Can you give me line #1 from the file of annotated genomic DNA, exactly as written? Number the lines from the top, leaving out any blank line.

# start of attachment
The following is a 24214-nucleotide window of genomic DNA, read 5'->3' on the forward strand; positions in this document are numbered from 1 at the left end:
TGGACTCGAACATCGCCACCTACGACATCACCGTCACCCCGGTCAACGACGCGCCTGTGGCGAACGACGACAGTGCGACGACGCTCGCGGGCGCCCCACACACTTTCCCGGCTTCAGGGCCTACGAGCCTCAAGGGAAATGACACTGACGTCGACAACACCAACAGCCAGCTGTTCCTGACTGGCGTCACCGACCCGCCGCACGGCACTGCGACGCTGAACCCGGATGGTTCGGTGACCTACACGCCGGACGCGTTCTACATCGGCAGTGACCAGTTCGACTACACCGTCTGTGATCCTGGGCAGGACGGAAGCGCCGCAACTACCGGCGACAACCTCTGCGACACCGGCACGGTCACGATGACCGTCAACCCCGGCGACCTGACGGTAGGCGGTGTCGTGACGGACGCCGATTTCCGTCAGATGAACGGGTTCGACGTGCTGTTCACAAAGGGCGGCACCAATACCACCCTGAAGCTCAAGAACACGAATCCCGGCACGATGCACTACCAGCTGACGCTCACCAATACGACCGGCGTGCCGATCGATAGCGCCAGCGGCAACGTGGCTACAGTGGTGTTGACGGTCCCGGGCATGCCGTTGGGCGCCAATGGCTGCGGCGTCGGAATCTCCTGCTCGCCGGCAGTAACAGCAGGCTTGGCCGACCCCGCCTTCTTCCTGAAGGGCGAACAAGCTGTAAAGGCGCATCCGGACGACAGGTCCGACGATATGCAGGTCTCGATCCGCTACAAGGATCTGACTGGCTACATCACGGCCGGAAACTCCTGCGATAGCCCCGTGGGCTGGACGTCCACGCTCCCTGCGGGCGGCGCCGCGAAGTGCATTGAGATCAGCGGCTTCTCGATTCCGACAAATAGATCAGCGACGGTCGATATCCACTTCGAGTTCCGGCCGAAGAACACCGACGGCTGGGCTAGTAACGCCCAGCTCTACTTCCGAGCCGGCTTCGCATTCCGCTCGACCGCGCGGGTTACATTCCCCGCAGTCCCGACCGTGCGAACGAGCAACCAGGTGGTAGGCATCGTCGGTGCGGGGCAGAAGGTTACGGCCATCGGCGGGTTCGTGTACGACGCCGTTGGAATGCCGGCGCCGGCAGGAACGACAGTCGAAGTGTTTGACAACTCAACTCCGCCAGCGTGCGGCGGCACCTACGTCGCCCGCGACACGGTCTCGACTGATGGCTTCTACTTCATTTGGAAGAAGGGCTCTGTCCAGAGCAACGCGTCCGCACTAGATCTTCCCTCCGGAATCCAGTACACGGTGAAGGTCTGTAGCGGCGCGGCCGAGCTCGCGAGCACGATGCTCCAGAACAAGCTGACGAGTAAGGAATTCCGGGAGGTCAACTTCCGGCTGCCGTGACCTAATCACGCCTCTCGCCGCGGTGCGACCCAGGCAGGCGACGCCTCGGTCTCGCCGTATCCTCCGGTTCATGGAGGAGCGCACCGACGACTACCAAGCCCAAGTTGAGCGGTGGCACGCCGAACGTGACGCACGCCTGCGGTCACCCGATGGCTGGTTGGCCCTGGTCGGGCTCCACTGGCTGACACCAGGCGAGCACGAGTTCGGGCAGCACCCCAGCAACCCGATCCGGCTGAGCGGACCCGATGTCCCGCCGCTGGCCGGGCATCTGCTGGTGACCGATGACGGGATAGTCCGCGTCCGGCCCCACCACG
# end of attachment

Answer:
The following is a 24214-nucleotide window of genomic DNA, read 5'->3' on the forward strand; positions in this document are numbered from 1 at the left end: